Sometimes stakeholders have the power to influence immigration policy. This is usually through the process of responding to requests for submissions by government departments. One of the most important of these in relation to Australian immigration policy is currently open until 30 October 2015. The Australian Department of Education and Training are now accepting submissions from stakeholders to assist them in considering and proposing advice to the Department of Immigration and Border Protection (DIBP) for the list of occupations that make up the 2016-17 SOL. They are seeking expert advice from professional organisations such as industry and employer associations.
The idea is to receive information to ascertain occupational supply constraints and then determine whether these occupation shortages will be for the medium and longer term, and would therefore benefit from being included in the SOL.
Why are these submissions important? They are very important to a vast number of people. From a potential migrant’s perspective the SOL determines the occupations that will allow independent skilled migration through the Skilled Independent (subclass 189) visa, a visa for skilled migrants that meet the minimum points test and do not require Australian employment or sponsorship. These occupations are therefore considered to be most in demand, with the assumption that a migrant under this program should have no problems with obtaining employment in their field. The SOL also dictates the people who can apply for a Skilled Regional Provisional (subclass 489) visa sponsored by an eligible relative, and which trades international students who study them can apply for a Temporary Graduate (subclass 485) visa under the Graduate Work Stream.
Other affected parties include: States and Territories, any occupations not on the list may need to be placed on their own occupations lists so skilled applicants can apply for a Skilled Nominated (subclass 190) visa; and to a lesser extent Australian employers as businesses will tend to pick up the slack by using employer sponsored visas where required.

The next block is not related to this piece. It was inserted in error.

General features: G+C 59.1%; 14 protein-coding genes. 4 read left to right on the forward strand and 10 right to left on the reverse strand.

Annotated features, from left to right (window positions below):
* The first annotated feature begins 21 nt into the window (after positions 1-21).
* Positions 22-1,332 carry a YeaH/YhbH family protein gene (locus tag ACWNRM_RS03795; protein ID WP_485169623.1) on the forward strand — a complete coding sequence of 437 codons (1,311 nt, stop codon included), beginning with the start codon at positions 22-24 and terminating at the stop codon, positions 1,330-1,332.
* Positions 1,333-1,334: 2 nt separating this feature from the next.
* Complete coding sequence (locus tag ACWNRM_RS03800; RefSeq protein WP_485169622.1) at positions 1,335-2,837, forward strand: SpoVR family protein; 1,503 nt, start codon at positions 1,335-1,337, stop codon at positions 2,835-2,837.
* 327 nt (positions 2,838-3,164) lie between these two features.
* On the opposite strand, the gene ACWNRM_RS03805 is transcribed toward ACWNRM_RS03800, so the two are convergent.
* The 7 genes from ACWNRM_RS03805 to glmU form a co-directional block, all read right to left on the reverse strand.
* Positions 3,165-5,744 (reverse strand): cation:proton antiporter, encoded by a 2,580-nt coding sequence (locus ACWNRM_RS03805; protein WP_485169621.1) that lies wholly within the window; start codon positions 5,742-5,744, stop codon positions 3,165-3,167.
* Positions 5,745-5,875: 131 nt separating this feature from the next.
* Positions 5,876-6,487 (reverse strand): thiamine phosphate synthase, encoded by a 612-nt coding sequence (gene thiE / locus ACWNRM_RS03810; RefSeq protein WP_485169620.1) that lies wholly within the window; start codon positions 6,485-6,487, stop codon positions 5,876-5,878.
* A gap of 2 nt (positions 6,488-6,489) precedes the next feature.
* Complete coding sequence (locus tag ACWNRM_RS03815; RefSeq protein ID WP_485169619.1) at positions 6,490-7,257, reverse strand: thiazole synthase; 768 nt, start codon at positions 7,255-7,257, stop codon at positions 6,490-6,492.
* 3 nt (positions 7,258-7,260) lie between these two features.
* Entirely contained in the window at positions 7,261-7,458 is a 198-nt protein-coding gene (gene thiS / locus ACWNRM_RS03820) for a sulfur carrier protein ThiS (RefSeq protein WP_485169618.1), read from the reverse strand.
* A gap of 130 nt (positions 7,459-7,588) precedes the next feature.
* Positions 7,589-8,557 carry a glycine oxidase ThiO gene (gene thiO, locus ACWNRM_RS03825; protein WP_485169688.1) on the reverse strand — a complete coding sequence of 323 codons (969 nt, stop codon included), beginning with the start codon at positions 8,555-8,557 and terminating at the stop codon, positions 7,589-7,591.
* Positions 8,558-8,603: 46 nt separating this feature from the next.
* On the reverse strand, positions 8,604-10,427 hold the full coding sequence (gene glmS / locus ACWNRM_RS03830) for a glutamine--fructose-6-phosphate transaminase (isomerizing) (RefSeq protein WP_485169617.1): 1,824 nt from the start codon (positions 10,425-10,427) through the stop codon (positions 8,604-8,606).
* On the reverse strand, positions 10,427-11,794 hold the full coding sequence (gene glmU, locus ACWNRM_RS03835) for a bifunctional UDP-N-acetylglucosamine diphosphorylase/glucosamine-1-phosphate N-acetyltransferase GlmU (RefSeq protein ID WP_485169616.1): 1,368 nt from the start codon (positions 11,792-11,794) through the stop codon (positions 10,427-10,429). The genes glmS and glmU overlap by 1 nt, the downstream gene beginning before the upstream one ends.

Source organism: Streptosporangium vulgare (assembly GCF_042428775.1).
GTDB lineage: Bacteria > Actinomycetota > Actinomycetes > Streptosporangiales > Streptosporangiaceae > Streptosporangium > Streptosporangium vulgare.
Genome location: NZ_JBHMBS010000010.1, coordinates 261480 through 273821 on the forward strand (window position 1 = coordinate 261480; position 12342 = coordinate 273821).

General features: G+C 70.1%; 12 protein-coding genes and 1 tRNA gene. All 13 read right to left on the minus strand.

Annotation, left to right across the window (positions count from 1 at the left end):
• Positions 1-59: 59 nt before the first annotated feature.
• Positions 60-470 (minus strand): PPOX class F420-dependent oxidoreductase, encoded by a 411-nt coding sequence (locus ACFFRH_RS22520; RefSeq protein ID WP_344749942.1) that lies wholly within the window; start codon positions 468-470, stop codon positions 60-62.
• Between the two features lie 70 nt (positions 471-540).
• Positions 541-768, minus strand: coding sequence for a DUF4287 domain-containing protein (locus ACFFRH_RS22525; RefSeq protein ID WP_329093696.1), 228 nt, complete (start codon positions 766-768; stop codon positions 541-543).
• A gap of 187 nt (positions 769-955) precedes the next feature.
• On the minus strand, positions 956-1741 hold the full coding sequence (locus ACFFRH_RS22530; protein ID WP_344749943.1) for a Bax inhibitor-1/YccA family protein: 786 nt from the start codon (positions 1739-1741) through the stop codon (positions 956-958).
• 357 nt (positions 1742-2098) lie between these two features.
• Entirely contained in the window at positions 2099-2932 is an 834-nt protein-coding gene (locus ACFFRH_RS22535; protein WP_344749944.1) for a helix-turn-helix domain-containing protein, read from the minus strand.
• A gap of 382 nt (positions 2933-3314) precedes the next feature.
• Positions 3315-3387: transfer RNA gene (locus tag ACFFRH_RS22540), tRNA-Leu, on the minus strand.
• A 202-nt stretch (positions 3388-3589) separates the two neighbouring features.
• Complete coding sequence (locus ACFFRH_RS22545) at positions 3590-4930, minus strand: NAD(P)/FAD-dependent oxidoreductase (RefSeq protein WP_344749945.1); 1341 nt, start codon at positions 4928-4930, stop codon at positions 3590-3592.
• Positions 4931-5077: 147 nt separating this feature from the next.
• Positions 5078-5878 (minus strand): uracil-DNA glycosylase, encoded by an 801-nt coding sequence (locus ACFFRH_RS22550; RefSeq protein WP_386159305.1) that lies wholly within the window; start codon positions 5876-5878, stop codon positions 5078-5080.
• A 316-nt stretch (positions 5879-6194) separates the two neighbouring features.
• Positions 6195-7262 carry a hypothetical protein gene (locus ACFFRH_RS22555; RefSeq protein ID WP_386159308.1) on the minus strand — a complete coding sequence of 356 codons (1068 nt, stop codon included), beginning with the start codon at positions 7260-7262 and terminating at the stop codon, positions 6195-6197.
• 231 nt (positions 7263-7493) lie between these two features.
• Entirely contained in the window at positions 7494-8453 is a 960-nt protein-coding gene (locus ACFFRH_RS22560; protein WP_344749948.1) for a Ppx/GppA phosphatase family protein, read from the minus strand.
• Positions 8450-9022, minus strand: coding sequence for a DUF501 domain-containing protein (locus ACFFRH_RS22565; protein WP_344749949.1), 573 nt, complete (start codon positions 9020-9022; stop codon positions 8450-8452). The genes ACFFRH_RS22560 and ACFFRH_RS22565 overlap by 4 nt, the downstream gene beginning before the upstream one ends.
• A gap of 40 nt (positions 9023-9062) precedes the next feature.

Importantly, any submissions do not affect the Consolidated Skilled Occupation Lists (CSOL), which is the list that incorporates the SOL for various visa applications including: State Sponsored, Employer Nominated and Occupational Training visas.
Of course, there are always some inconsistencies, which can be seen with today’s SOL. Three examples come to mind. Law graduates would certainly be aggrieved by how hard it is to obtain employment in the legal industry yet the occupations of Solicitor and Barrister are on the SOL. Secondly, the only professional occupations that require labour market testing for a 457 visa, engineers and nurses, are also on the SOL. Although there are some reasons to explain this (different times of implementation, changes in labour market conditions when submissions have been called for), it is hoped that there would be some level of policy consistency across Australia’s different visa programs.